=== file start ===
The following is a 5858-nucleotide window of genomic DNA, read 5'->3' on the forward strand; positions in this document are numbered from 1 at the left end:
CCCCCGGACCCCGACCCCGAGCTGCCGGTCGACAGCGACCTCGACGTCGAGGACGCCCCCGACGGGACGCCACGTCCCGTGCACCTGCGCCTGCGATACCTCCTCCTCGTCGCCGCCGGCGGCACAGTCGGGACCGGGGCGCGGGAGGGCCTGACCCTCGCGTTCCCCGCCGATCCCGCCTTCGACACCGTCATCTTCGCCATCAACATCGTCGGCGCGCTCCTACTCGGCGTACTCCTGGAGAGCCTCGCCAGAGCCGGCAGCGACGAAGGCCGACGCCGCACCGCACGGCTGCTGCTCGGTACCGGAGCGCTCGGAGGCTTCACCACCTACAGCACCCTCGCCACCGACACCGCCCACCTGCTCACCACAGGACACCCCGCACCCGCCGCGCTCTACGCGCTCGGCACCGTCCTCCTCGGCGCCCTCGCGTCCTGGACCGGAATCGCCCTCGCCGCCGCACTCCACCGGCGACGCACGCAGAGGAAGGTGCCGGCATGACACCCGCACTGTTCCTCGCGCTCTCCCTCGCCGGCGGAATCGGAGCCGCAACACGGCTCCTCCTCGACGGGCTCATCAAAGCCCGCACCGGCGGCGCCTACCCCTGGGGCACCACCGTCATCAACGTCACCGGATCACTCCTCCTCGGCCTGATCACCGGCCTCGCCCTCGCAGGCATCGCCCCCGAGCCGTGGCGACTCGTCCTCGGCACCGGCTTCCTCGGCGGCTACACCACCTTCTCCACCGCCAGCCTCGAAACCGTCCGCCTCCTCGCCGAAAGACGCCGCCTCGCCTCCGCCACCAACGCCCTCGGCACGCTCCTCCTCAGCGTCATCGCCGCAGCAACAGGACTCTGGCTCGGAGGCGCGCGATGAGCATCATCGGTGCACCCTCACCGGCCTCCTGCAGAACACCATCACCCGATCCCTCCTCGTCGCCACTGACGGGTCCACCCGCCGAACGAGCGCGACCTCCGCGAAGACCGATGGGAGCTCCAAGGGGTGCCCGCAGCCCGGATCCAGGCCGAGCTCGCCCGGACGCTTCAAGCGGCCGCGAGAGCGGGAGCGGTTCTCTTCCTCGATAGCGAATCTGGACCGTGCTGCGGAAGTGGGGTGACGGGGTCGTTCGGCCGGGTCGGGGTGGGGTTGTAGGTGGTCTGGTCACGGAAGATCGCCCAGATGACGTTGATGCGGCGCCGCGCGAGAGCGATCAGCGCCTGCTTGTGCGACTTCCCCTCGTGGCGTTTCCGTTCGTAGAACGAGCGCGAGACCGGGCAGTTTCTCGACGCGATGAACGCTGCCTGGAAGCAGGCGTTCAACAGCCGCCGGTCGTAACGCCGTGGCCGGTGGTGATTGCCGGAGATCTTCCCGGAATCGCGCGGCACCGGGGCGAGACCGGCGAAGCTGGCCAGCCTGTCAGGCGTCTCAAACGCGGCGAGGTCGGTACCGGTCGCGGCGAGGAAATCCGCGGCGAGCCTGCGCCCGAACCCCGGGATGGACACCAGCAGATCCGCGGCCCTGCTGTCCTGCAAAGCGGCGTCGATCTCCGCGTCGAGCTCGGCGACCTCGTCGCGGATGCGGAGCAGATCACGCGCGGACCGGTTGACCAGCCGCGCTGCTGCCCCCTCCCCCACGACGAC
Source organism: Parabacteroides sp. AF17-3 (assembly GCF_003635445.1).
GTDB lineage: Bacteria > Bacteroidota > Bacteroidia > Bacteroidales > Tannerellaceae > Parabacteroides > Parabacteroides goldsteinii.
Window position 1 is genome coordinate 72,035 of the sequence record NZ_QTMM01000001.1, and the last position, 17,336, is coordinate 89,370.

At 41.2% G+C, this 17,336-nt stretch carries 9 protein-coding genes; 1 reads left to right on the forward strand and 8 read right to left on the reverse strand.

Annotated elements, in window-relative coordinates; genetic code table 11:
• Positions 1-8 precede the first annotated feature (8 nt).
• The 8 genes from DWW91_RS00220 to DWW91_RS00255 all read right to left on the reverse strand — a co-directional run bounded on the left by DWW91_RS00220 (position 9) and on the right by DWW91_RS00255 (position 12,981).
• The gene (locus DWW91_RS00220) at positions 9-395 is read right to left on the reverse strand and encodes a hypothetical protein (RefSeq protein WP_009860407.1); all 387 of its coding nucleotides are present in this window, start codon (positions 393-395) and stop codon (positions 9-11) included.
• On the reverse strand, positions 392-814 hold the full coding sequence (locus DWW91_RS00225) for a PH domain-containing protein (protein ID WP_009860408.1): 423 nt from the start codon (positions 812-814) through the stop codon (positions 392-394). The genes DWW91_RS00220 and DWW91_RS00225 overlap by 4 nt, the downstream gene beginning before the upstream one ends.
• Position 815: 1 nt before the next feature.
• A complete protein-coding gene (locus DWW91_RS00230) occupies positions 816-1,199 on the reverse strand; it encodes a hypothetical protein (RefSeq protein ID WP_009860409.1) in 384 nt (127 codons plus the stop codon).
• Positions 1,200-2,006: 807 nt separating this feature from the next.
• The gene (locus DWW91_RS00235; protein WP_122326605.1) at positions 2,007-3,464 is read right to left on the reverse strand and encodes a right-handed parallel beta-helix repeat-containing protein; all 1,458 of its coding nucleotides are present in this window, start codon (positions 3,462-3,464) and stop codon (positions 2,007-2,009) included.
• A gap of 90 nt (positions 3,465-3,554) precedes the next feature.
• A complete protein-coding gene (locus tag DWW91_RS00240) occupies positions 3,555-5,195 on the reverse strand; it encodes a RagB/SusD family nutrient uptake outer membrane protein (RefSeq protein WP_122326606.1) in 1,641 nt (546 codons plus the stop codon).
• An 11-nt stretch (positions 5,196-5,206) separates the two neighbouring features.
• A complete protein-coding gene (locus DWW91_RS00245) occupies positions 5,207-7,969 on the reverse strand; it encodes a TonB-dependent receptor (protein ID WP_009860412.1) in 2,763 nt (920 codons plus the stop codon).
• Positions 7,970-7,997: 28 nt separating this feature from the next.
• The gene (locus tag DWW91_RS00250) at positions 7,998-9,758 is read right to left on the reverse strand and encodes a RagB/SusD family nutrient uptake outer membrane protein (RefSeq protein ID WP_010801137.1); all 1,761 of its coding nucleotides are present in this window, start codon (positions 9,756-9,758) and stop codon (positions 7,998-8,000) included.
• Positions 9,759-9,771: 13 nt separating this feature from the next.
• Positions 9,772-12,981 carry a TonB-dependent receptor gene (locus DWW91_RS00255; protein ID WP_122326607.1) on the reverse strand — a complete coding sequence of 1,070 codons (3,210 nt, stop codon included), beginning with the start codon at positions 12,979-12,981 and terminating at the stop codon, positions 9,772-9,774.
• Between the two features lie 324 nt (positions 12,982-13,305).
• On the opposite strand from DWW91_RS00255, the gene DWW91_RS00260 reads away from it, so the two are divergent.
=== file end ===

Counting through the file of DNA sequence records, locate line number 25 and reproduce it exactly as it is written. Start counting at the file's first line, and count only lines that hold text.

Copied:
• On the opposite strand from DWW91_RS00255, the gene DWW91_RS00260 reads away from it, so the two are divergent.